This morning, my local news station aired a segment on Kate Upton's third Sports Illustrated swimsuit edition cover. They cut to Jimmy Kimmel joking about a previous cover, her "bathing suit" being more like a hammock ripped to shreds. The current cover was brought to the fore of the screen, and the camera panned upward to her face as if it caught itself in the clash between woman-with-boobs and not objectifying the woman-with-boobs. The camera rested on Kate’s face.
The swimsuit edition didn’t exclusively feature models on the cover until 1997, and then it featured Tyra Banks--the first black woman on the cover.
Kate Upton has been on three SI swimsuit editions and now wears the title of the most “collector’s covers.” In Kate’s world, I assume this is a big deal. Models need to be featured in as many publications as possible, specifically on as many covers as possible. The heavier the promotion, the more money they make for their brand. Sports Illustrated wants to maintain their position as a leading franchise in the sports media industry. It can be argued that swimsuits have little to do with sports unless they're worn on a competitive swimmer or a surfer. But given that the swimsuit edition is likely the highest grossing arm of SI's business, Kate is doing her job for them. She makes Sports Illustrated look good, and in turn, people buy her (and other's) editions, making Sports Illustrated and their investors money.
The swimsuit edition does have an interesting history. First published in 1964, it was meant to boost the slow winter months. Wikipedia cites an article by the Lincoln Star Journal that says the swimsuit edition is “credited with making the bikini a legitimate piece of apparel.” The swimsuit edition didn’t exclusively feature models on the cover until 1997, and then it featured Tyra Banks--the first black woman on the cover. Many non-models have also been featured within the pages: athletes like Steffi Graff, Serena Williams, and Ronda Rousey. Ronda Rousey was included in the first issue with multiple women on the cover (with Ashley Graham and Hailey Clauson). They are celebrated for their individual beauty as well as their athleticism. There was recently even an ad in the swimsuit issue by Swimsuits for All, which shows “plus-size” model Ashley Graham with Puerto Rican locals, all with body types more like people we’d all see at our community pools.
Image via People
In the vast expressions of womanhood, there's nothing wrong with Kate Upton. She is beautiful; it’s her prerogative to choose a modeling career and be successful in it. However, I felt a little dismayed at the specific recognition given to her magazine covers. I reflected on all the action woman have rallied for within just the past several months. Again, as has happened multiple times throughout history, women are demanding to be recognized as capable and intellectual human beings, not solely bodies for sex, babies, or baking pies. Read: the satisfaction of others.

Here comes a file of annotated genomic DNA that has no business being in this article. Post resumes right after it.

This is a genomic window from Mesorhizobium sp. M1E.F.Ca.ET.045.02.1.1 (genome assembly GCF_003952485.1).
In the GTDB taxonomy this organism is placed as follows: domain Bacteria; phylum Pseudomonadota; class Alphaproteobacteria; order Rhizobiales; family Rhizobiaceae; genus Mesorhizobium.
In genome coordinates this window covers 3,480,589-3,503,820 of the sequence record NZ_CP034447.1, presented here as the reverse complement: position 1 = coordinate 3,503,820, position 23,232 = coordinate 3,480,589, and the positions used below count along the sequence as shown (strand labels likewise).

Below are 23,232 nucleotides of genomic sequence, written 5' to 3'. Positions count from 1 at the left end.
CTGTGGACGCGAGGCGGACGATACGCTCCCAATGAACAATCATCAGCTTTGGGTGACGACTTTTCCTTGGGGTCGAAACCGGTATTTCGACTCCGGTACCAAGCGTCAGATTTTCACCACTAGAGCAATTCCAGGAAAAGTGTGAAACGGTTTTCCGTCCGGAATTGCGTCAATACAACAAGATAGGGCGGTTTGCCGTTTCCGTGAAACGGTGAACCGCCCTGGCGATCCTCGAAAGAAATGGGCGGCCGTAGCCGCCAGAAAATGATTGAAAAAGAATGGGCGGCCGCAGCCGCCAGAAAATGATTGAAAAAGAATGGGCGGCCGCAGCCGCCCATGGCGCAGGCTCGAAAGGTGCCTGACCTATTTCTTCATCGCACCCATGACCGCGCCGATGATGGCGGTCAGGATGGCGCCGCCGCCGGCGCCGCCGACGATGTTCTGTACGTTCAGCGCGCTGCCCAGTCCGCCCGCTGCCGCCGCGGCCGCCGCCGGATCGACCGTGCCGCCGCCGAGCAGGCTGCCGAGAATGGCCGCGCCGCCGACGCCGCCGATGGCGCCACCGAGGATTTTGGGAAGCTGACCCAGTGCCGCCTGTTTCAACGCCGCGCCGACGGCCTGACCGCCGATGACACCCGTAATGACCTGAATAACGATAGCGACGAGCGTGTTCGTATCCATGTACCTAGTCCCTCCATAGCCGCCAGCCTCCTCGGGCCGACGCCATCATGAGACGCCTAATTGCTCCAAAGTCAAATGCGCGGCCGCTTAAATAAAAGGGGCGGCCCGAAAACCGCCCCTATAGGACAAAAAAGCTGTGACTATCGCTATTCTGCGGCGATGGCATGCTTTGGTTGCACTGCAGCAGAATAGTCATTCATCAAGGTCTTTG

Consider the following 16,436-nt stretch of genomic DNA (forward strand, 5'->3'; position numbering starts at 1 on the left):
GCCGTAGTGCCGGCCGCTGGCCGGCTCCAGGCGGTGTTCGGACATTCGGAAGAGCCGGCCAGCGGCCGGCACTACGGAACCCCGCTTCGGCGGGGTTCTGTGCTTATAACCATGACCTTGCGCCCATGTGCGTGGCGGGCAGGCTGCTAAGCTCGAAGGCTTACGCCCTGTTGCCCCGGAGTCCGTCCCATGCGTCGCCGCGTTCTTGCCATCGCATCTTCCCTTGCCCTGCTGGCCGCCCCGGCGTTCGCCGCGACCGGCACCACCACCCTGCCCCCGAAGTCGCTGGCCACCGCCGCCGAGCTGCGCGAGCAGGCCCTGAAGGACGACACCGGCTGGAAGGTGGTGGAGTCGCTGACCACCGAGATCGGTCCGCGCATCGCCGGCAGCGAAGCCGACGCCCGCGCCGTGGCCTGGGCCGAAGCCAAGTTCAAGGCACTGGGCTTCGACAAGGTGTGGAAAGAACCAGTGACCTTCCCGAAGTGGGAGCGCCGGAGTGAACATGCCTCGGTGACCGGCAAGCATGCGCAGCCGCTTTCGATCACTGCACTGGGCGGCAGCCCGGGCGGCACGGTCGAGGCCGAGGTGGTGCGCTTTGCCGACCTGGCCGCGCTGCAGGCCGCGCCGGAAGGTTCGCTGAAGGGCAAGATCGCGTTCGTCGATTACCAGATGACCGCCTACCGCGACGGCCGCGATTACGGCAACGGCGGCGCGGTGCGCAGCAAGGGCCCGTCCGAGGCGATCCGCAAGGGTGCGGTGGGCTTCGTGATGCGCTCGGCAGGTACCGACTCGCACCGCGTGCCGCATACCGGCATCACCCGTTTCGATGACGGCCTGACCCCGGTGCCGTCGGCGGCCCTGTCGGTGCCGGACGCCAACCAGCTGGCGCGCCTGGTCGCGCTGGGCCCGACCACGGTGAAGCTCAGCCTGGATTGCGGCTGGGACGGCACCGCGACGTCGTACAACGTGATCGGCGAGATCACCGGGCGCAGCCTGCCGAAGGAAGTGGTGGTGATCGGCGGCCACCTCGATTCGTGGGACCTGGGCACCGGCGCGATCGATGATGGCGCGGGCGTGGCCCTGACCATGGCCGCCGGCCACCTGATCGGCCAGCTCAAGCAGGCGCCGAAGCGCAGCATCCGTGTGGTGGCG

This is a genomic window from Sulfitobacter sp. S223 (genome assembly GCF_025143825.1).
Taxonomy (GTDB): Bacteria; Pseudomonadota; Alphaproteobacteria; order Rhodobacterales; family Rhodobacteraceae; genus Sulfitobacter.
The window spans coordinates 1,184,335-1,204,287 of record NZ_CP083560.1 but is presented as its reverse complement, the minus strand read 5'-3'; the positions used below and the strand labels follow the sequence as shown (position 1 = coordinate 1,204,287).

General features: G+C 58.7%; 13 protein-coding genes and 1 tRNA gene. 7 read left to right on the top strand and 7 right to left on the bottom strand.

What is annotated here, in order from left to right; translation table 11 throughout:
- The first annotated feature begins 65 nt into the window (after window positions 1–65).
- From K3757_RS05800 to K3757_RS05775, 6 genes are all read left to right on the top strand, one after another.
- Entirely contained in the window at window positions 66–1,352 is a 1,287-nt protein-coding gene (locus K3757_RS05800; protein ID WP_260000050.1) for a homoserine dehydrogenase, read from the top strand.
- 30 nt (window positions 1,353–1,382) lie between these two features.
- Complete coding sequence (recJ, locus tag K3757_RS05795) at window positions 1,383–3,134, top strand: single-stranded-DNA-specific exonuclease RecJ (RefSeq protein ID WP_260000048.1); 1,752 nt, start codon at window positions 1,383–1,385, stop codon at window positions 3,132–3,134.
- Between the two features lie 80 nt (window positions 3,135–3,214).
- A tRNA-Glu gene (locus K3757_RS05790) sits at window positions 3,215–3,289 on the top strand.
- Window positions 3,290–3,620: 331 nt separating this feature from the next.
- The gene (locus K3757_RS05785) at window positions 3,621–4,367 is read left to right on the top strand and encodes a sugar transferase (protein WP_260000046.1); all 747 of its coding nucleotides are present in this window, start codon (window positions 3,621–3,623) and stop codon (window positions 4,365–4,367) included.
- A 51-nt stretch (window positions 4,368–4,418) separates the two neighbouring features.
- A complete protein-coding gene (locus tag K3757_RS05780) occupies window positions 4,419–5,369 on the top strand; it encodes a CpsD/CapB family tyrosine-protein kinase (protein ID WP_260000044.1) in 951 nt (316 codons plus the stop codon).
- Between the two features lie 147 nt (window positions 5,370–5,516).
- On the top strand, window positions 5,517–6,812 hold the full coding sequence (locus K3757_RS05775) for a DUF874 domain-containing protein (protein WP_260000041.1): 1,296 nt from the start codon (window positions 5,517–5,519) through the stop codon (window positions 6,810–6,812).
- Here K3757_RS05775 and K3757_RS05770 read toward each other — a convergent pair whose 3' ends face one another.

Whether people are aware of it or not, women are still graded on a scale of presentability...
Yes, women can fully enjoy sex, children, and baking. I’m talking about the expressed effort in stepping outside of the subtle boundaries women are boxed into. We are having uncomfortable conversations with loved ones. We are showing up en mass to support and push for action. We are looking for ways to get more involved in community at a ground level with hopeful fire that our progress won’t roll back into a passive ball. That the effort that has pushed for equality in the boardroom, in our paychecks, our autonomy in health and family planning, won’t dwindle in silence.
I listened to the jovial reactions to Kate’s shredded hammock and wished more women of aptitude and ambition were given the same expected coverage. In recent contrast, Hillary Clinton was seen as “stiff” and “unrelatable". And those pantsuits! God forbid a woman wants to wear a pantsuit. Nevermind that she had the stamina and prowess to emerge a top contender for the highest office the United States. In media coverage, it came down to presentation. Whether people are aware of it or not, women are still graded on a scale of presentability, as if we’re all descending a curved staircase at a debutante ball, showed to the public in genteel gowns and expected to waltz. Until society starts seeing brains, intellect, and the same power that goes unquestioned in men displayed in women, as sexy and not default to "nerd," "boring," or "bitch," women will always be fighting to be heard. Even in this fight, women have claimed such adjectives as proud reflections of their character.
At the tail of the segment, one of the newscasters chimed in, “Don’t worry about Sports Illustrated, go for the cover of Time Magazine!” I was encouraged. Kudos to Sports Illustrated for working within the confines of its brand to include normal bodies. But that’s just an example of a business that knows how to strategize, not a true shift in cultural perspectives in what is accepted or favorable in women and beauty.
L-R: Images via Vogue and Time
There will be times when we’re fighting uphill and times when we feel supported. In either time, motivation should not slack: women need to continue to step more fully into themselves, whatever that expression is. Even if you’re passionate about modeling or pop culture, educate yourself on the history of women’s rights and use your platform to challenge expectations. People don’t like to be made uncomfortable. But any change only comes when people are unrolled from their safe wrapping and interact with unknown or new realities.